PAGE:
“I’ve been deeply enamored by the secrets buried beneath the vast deserts of the American Southwest,” she said. “I’ve explored landscapes split apart, eaten by canyons, pushed up through colliding plates and buckling crust, and eroded away slowly by wind and water. Through the process of etching limestone and copper, mixing paint and blending graphite, I seek to imitate the wind scraping those sandstone cliffs. I emphasize the smallest details to draw attention to the most delicate aspects of our environment. This is the only way I know how to uncover the deep mysteries of the West: to take it into myself and become it. I believe that only through deeply understanding the wildest and most remote areas of our planet can we begin to prioritize their preservation.”  

In addition to the natural surroundings that inspired her art, Hebert is also grateful for the financial support she received while at ASU that allowed her to fully pursue her education and her art. 

She received numerous scholarships, including the New American University President’s Award, the Special Talent Award, the Herberger Scholarship, the Windgate Foundation Scholarship, the Del Decil Scholarship in the Visual Arts, the ASU Sun Angel Award, the Eirene Peggy Lam Award, and the J.R. and B Nelson Scholarship. 

“Receiving these scholarships reassured me that I was on the right path,” she said. “They gave me the opportunity to focus on my studies and grow into the artist I am becoming.”

View more of her work at kosa-art.com

Question: What was your “aha” moment, when you realized you wanted to study the field you majored in?

Answer: I was first introduced to printmaking as a medium through a studio art class I took at Weber State. I carved my first relief block in the spring of 2017 and decided to take a printmaking class the next semester. When I etched my first copper plate that next fall, a light was sparked inside of me; etching felt as intuitive to me as walking or breathing. My professor, Kay Stevenson, recognized my innate love for the process and encouraged me to further my printmaking education. I certainly didn’t choose the most traditional career path but I think sometimes when the universe shouts at you, you have to listen. 

Q: What’s something you learned while at ASU — in the classroom or otherwise — that surprised you or changed your perspective?

A: I had the incredible opportunity to be the artist-in-residence at a permaculture farm in Montana this summer. The hosts of the residency were two lovely individuals who have spent their careers studying and living in harmony with the natural world. Their homestead in the golden hills of rural Montana showed me how simple it is to be a steward of the planet and that art is a powerful tool for change. My experience there completely changed the way I look at my own impact on the environment and expanded my preconceived ideas of what sustainability looks like.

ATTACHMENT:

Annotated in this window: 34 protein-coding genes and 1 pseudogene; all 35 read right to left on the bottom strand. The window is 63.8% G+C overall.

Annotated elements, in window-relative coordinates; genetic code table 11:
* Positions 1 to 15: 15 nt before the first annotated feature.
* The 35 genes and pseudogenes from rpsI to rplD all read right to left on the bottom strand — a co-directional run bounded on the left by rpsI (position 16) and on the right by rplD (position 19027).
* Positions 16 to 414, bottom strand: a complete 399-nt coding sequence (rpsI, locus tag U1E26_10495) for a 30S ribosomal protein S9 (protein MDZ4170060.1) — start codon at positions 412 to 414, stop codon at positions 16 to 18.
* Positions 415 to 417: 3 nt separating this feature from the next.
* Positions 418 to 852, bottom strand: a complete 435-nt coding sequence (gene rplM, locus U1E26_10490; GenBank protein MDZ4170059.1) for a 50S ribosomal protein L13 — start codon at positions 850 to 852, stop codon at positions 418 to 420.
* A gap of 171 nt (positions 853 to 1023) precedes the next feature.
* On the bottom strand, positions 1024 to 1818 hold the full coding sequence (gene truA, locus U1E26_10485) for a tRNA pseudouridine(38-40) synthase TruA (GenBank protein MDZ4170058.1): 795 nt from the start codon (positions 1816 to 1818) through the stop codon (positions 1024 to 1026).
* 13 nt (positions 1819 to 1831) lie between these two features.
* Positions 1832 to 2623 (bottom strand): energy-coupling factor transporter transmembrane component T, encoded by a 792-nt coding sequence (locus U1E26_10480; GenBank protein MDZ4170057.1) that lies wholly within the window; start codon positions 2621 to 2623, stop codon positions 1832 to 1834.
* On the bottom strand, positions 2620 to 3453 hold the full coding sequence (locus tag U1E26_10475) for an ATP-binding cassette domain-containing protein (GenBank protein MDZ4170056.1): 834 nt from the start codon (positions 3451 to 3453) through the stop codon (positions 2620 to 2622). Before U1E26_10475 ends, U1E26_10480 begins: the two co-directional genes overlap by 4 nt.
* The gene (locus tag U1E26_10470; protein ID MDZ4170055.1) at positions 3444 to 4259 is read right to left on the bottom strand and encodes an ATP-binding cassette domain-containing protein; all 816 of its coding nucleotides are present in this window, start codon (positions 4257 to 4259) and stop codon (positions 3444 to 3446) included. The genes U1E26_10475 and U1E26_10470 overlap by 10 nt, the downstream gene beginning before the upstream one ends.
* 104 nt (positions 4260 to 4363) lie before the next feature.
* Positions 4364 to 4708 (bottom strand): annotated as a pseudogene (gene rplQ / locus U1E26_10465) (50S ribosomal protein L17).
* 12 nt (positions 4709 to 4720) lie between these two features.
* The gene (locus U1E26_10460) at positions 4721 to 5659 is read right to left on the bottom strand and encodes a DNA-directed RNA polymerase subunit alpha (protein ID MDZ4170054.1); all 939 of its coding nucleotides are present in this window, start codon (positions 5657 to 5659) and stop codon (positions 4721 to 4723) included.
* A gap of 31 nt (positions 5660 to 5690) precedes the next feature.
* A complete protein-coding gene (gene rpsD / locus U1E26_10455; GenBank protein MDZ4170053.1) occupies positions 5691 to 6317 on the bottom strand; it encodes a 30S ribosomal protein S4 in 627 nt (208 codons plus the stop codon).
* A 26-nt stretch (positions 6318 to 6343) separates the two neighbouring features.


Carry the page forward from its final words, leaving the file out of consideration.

Q: Why did you choose ASU?

A: I chose ASU because it has one of the best printmaking programs in the country. I was also drawn to the location of the campus because my work is deeply rooted in the landscapes of the American West and I felt particularly fond of the geology and ecology of the desert Southwest.

Q: Which professor taught you the most important lesson while at ASU?

A: It’s hard for me to choose one professor who influenced me the most. Mary Hood and Melissa Button both played pivotal roles in my growth as an artist. Melissa taught me the value of hard work and demonstrated the importance of supporting your peers. Mary Hood taught me to follow my intuition and to believe that I was capable of achieving any goal. Both professors always understood my need to immerse myself in the wilderness and were patient with me whenever I was difficult to contact. I don’t think I would’ve finished this degree without their support.

Q: What’s the best piece of advice you’d give to those still in school?

A: Education is an absolute privilege. Your thirst for knowledge shouldn’t end with your degree. Gratitude often overtakes stress. Take a walk.

Q: What was your favorite spot on campus, whether for studying, meeting friends or just thinking about life?

A: I spent most of my time on campus in the intaglio studio. Every evening around sunset I would sit on a stool on the east balcony of the fourth floor of the art building. The Four Peaks of the Mazatzal Mountains rise just above the campus skyline and every sunset I saw from that viewpoint was breathtaking. 

Q: What are your plans after graduation?

A: Due to the current state of the world, my plans after graduation have shifted so many times over the past couple months and will probably continue to. I am applying for an internship at Mullowney Printing Company in Portland, Oregon. If that internship falls through, I plan to complete a long awaited goal of walking from Mexico to Canada along the Continental Divide Trail. I also plan to apply for some more artist residencies that focus on the relationship between art and the environment. Ultimately, I plan to attend graduate school in the fall of 2022 to pursue my MFA in art and ecology.

Q: If someone gave you $40 million to solve one problem on our planet, what would you tackle?

A: I would use the money to fund climate change initiatives and research. The climate crisis is one of the biggest catastrophes of my generation, and I worry everyday about the future of our planet. I strongly believe that environmental rights are human rights and that protecting our environment is the first step towards healing the wounds in our society.

Sarah A. McCarty

Marketing and communications coordinator, Herberger Institute for Design and the Arts

480-727-4433